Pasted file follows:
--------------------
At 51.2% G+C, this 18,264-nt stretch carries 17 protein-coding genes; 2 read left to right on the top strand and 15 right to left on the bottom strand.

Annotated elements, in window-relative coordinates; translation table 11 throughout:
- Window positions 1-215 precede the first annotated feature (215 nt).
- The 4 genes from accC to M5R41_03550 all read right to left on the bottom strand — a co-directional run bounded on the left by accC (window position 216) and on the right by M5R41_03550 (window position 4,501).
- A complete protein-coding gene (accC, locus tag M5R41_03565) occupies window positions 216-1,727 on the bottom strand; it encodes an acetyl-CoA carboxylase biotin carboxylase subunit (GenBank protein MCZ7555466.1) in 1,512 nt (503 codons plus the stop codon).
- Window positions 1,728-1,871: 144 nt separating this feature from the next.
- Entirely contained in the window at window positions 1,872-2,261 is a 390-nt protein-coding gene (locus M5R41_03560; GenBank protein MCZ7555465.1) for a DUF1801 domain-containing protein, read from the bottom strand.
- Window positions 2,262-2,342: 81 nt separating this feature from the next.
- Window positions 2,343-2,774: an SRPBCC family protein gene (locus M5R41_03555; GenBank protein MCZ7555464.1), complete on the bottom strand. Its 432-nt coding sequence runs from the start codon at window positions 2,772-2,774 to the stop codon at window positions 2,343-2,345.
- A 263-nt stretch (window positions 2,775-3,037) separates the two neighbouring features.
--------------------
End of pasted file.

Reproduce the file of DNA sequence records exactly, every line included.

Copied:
At 51.2% G+C, this 18,264-nt stretch carries 17 protein-coding genes; 2 read left to right on the top strand and 15 right to left on the bottom strand.

Annotated elements, in window-relative coordinates; translation table 11 throughout:
- Window positions 1-215 precede the first annotated feature (215 nt).
- The 4 genes from accC to M5R41_03550 all read right to left on the bottom strand — a co-directional run bounded on the left by accC (window position 216) and on the right by M5R41_03550 (window position 4,501).
- A complete protein-coding gene (accC, locus tag M5R41_03565) occupies window positions 216-1,727 on the bottom strand; it encodes an acetyl-CoA carboxylase biotin carboxylase subunit (GenBank protein MCZ7555466.1) in 1,512 nt (503 codons plus the stop codon).
- Window positions 1,728-1,871: 144 nt separating this feature from the next.
- Entirely contained in the window at window positions 1,872-2,261 is a 390-nt protein-coding gene (locus M5R41_03560; GenBank protein MCZ7555465.1) for a DUF1801 domain-containing protein, read from the bottom strand.
- Window positions 2,262-2,342: 81 nt separating this feature from the next.
- Window positions 2,343-2,774: an SRPBCC family protein gene (locus M5R41_03555; GenBank protein MCZ7555464.1), complete on the bottom strand. Its 432-nt coding sequence runs from the start codon at window positions 2,772-2,774 to the stop codon at window positions 2,343-2,345.
- A 263-nt stretch (window positions 2,775-3,037) separates the two neighbouring features.